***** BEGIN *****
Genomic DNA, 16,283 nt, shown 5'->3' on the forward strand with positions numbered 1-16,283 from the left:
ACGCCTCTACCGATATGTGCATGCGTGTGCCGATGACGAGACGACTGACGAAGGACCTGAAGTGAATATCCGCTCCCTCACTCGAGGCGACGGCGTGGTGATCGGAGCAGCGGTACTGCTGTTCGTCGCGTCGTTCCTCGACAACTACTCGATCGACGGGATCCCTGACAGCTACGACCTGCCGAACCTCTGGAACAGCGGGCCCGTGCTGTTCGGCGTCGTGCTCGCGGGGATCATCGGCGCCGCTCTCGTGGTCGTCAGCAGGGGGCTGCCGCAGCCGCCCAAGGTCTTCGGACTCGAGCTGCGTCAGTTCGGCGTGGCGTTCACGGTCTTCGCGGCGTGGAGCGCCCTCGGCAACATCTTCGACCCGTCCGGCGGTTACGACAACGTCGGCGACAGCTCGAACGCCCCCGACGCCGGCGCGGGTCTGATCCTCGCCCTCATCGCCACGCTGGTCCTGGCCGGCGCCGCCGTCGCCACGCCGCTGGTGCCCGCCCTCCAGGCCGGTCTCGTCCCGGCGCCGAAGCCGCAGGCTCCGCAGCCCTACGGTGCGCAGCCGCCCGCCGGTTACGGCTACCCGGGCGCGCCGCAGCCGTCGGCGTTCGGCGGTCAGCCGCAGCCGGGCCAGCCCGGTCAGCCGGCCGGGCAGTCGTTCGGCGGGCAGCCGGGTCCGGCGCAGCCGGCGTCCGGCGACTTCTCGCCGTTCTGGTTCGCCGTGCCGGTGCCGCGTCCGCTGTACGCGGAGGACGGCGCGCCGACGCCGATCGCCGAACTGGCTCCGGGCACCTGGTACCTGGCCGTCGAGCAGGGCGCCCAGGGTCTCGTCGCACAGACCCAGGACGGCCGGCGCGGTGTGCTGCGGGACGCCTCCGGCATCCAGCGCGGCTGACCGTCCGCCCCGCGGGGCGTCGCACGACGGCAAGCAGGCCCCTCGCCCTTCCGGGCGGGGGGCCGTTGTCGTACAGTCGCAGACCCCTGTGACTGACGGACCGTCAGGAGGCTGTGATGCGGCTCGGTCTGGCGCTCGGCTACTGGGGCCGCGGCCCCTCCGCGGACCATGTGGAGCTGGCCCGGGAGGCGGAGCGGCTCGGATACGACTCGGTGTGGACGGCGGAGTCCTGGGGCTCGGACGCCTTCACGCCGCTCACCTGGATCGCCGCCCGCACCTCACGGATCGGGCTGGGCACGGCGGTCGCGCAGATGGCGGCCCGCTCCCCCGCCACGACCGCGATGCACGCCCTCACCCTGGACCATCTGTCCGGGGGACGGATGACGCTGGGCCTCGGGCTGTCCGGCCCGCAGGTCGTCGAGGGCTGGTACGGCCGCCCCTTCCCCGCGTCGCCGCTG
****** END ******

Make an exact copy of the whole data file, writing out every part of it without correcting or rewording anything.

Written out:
Genomic DNA, 16,283 nt, shown 5'->3' on the forward strand with positions numbered 1-16,283 from the left:
ACGCCTCTACCGATATGTGCATGCGTGTGCCGATGACGAGACGACTGACGAAGGACCTGAAGTGAATATCCGCTCCCTCACTCGAGGCGACGGCGTGGTGATCGGAGCAGCGGTACTGCTGTTCGTCGCGTCGTTCCTCGACAACTACTCGATCGACGGGATCCCTGACAGCTACGACCTGCCGAACCTCTGGAACAGCGGGCCCGTGCTGTTCGGCGTCGTGCTCGCGGGGATCATCGGCGCCGCTCTCGTGGTCGTCAGCAGGGGGCTGCCGCAGCCGCCCAAGGTCTTCGGACTCGAGCTGCGTCAGTTCGGCGTGGCGTTCACGGTCTTCGCGGCGTGGAGCGCCCTCGGCAACATCTTCGACCCGTCCGGCGGTTACGACAACGTCGGCGACAGCTCGAACGCCCCCGACGCCGGCGCGGGTCTGATCCTCGCCCTCATCGCCACGCTGGTCCTGGCCGGCGCCGCCGTCGCCACGCCGCTGGTGCCCGCCCTCCAGGCCGGTCTCGTCCCGGCGCCGAAGCCGCAGGCTCCGCAGCCCTACGGTGCGCAGCCGCCCGCCGGTTACGGCTACCCGGGCGCGCCGCAGCCGTCGGCGTTCGGCGGTCAGCCGCAGCCGGGCCAGCCCGGTCAGCCGGCCGGGCAGTCGTTCGGCGGGCAGCCGGGTCCGGCGCAGCCGGCGTCCGGCGACTTCTCGCCGTTCTGGTTCGCCGTGCCGGTGCCGCGTCCGCTGTACGCGGAGGACGGCGCGCCGACGCCGATCGCCGAACTGGCTCCGGGCACCTGGTACCTGGCCGTCGAGCAGGGCGCCCAGGGTCTCGTCGCACAGACCCAGGACGGCCGGCGCGGTGTGCTGCGGGACGCCTCCGGCATCCAGCGCGGCTGACCGTCCGCCCCGCGGGGCGTCGCACGACGGCAAGCAGGCCCCTCGCCCTTCCGGGCGGGGGGCCGTTGTCGTACAGTCGCAGACCCCTGTGACTGACGGACCGTCAGGAGGCTGTGATGCGGCTCGGTCTGGCGCTCGGCTACTGGGGCCGCGGCCCCTCCGCGGACCATGTGGAGCTGGCCCGGGAGGCGGAGCGGCTCGGATACGACTCGGTGTGGACGGCGGAGTCCTGGGGCTCGGACGCCTTCACGCCGCTCACCTGGATCGCCGCCCGCACCTCACGGATCGGGCTGGGCACGGCGGTCGCGCAGATGGCGGCCCGCTCCCCCGCCACGACCGCGATGCACGCCCTCACCCTGGACCATCTGTCCGGGGGACGGATGACGCTGGGCCTCGGGCTGTCCGGCCCGCAGGTCGTCGAGGGCTGGTACGGCCGCCCCTTCCCCGCGTCGCCGCTG